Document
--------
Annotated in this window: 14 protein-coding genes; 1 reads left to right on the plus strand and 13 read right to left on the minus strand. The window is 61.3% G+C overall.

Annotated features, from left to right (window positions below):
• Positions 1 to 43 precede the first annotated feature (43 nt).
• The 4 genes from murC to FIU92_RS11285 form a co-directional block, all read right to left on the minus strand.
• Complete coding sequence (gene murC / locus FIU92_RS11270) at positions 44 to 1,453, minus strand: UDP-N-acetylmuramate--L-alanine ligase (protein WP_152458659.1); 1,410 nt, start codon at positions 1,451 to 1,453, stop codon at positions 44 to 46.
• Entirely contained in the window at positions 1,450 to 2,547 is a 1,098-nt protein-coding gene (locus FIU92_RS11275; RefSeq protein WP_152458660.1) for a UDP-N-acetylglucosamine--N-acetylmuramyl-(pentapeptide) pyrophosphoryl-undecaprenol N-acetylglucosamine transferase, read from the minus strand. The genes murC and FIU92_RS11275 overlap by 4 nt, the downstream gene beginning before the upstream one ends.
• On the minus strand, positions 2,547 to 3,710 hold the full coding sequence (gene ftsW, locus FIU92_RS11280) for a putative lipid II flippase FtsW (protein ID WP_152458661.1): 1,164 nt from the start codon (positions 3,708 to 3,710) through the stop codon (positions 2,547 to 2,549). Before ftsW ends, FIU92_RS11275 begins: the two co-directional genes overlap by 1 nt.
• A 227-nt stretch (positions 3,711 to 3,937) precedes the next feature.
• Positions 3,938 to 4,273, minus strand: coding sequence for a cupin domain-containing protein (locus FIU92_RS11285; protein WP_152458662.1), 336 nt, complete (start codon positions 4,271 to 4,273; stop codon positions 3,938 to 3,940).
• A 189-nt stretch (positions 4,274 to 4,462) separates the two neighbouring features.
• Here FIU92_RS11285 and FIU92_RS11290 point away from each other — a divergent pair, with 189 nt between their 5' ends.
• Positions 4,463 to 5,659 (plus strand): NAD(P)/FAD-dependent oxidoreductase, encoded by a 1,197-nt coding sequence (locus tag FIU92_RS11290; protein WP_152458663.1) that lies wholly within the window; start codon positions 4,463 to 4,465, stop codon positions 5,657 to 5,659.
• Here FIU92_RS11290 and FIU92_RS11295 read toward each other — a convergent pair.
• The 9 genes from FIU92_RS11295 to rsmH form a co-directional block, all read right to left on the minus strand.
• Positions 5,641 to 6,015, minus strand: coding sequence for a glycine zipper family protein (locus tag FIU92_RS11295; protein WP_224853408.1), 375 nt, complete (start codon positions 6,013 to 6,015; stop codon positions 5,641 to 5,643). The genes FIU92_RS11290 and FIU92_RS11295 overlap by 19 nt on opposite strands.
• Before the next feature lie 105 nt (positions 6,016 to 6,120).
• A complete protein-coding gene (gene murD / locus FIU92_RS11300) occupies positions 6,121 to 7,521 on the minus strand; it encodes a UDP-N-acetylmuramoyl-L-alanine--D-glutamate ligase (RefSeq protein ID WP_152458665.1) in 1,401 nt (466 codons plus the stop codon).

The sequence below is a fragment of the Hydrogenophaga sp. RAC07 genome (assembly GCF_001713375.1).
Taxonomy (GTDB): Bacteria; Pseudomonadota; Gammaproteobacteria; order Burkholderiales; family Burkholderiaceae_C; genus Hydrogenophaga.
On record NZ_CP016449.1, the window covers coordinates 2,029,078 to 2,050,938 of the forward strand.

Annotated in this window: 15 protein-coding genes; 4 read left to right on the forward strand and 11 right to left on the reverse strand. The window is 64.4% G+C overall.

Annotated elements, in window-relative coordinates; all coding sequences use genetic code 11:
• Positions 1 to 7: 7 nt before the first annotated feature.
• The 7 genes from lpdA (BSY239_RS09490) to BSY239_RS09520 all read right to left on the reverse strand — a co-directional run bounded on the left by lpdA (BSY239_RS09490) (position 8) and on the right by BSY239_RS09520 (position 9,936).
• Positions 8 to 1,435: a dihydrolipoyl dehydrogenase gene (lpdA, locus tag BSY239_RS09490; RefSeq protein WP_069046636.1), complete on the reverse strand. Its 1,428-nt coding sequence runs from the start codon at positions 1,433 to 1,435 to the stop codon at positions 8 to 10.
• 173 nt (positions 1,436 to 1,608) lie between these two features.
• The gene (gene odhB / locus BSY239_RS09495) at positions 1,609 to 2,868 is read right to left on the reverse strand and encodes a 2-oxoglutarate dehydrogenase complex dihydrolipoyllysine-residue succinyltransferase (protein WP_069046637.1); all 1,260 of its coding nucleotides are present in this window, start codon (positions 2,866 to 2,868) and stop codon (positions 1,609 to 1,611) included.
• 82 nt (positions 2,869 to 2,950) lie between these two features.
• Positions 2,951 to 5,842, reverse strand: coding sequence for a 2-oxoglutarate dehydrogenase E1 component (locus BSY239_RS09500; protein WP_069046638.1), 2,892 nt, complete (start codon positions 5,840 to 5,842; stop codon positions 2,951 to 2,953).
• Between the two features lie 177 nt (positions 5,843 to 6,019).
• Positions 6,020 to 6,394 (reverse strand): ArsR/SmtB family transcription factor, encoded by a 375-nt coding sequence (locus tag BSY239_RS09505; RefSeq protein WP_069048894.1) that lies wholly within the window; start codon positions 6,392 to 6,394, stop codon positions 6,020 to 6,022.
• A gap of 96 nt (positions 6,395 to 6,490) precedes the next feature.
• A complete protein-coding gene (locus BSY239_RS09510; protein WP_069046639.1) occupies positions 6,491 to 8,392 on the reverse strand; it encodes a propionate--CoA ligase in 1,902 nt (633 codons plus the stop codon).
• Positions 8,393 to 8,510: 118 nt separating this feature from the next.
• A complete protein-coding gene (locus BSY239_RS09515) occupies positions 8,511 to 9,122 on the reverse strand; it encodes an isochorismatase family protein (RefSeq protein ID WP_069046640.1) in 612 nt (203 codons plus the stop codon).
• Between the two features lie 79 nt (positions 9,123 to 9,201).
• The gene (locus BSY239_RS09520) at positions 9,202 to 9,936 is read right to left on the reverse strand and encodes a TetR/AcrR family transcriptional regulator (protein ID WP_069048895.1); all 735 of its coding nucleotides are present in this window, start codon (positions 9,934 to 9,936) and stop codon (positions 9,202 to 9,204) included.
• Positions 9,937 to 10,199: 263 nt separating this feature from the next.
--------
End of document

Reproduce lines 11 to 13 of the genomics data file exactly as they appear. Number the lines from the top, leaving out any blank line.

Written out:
• Here FIU92_RS11285 and FIU92_RS11290 point away from each other — a divergent pair, with 189 nt between their 5' ends.
• Positions 4,463 to 5,659 (plus strand): NAD(P)/FAD-dependent oxidoreductase, encoded by a 1,197-nt coding sequence (locus tag FIU92_RS11290; protein WP_152458663.1) that lies wholly within the window; start codon positions 4,463 to 4,465, stop codon positions 5,657 to 5,659.
• Here FIU92_RS11290 and FIU92_RS11295 read toward each other — a convergent pair.